Freedom From My Mask

I remember when I had my 13th birthday, I was taken to the Clinque counter at the mall to get a make over and splurge on nice make-up and products. It was the start of my need for make up. I idolized it as a sign of growing up, or being a grown up. As being beautiful and appearing to have it all together.  For many years I wouldn’t leave the house without it. I wouldn’t take Christmas morning pictures without sleeping in it. It was my mask. My way of hiding my flaws, to look more awake, to feel more beautiful.

For many years I had a beauty routine that took over an hour to do each day. It went like this:

Shower, curl eyelashes, a layer of regular mascara, wipe off left over mascara around eyes, face lotion, liquid concealer under eyes and on blemishes, powder concealer over redness areas, powder foundation all over, eyeliner, another curl of eyelashes, another layer of waterproof mascara, a little bronzer on the cheeks, dry and style hair, brush teeth. Done.

Obviously, my routine took a while. It made me get up earlier than I truly needed to before school as a teenager and young adult. And most importantly, it made my daughter want to be like me, playing in my makeup and thinking she needed it to be beautiful, too. I felt like such a hypocrite telling her that its our heart and inner character that make us beautiful, not make-up. And yet I didn’t even believe it or live it myself.

I remember when I saw Melissa at Beautifully Chaotic post a make-up less picture a few months ago and the many others that followed. Women started Killing Monsters, and I thought, “That’s awesome for them! But, no way I could. I have the baggy tired eyes of little sleep interrupters and blemishes and uneven skin tone. They need to stay hidden.”

And then God started doing a cool thing in my life, without me really even asking. 

Layers began to peel off, one at a time, in my routine over a few months.  First the 2nd unneeded layer of mascara, then the eyeliner that I suddenly thought made my eyes look weird and more tired, then the foundation, then concealer.  Each layer became unappealing to me as God helped me became aware that it wasn’t doing what I thought it was really doing, that it was a waste of time. I began looking in the mirror with little to no make-up on and thinking to myself, “You are beautiful, Leah” for the first time in a long time.  Maybe not beautiful in the worldly magazine cover sense, with perfect even skin tone and eyelashes that reach for the ceiling, but with an inwardly glow that God was giving.  God peeled away my mask and revealed His shine in me and the heart beauty He has created. That is far more beautiful to me, and far more the message I want my children to see.  When I think of the strong Christian women in my life, most of them don’t wear make-up and yet are gorgeous in their glowing natural beauty. I want to be like that.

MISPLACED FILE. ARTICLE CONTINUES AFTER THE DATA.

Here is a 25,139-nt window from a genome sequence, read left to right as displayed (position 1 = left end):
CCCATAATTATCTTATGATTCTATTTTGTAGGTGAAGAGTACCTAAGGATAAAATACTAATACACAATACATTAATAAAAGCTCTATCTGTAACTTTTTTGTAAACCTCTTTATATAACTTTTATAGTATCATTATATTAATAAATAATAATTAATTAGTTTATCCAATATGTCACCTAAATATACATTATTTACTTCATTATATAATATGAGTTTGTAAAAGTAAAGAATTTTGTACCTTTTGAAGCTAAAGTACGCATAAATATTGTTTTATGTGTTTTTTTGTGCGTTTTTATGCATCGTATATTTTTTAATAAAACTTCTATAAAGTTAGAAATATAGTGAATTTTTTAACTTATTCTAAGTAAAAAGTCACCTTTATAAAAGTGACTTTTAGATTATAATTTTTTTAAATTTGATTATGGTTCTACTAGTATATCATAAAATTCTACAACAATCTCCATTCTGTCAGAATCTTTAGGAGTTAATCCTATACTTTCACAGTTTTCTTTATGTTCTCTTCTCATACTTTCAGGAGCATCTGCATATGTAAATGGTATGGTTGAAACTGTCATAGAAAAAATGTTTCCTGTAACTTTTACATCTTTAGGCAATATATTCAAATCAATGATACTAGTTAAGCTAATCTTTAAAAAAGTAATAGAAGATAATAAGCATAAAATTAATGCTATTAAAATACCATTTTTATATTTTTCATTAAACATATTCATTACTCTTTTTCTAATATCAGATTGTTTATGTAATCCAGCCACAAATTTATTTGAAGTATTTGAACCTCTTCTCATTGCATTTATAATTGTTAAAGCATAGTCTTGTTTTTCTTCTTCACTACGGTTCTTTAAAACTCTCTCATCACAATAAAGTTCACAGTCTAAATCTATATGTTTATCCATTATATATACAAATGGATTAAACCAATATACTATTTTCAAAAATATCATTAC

I don’t think make-up is necessary a bad thing, but the power I had let it hold over me, as I know it holds over many women, is what I do see as wrong. Its an idol. Its an illusion. Its fake. Yes, its fun to do makeovers with Savannah when we have our mommy-daughter sleepovers, and yes I still wear make-up occasionally. But that’s the key to me– moderation– as with most everything in life.  I may wear it when I go on a date with my hubby, or to a wedding, but it no longer is daily focus. It no longer has a hold on me!

Its freeing not just on the inside, but on my piggy bank, too. I am no longer a slave to companies that I paid at least one hundred of dollars to each year.  From a health stand point, it is less chemicals and junk on my skin, too! I also have more time on my hands. It’s easier to get out the door with 3 kids and I can sleep in longer if we have some where to go early. Woo to the hoo!

Freedom from my mask is freeing in so many ways.  What a blessing this journey has been to me and I praise God for taking me on it. Not just for me, but for these kiddos, too. May they know what freedom feels like and where true beauty come from, whether they are seeking to be beautiful/handsome themselves or how they perceive other’s beauty. 

What’s neat is that often Mark or friends now will ask me, “Are you wearing make-up today?” And I tell them no, and I am told that I look beautiful or great and you can’t even tell.  Now tell me, what was the point of my mask if I didn’t even need it? What a lie I believed for so long.

1 Peter 3:3-4 (ESV)

Do not let your adorning be external—the braiding of hair and the putting on of gold jewelry, or the clothing you wear— but let your adorning be the hidden person of the heart with the imperishable beauty of a gentle and quiet spirit, which in God’s sight is very precious.

 


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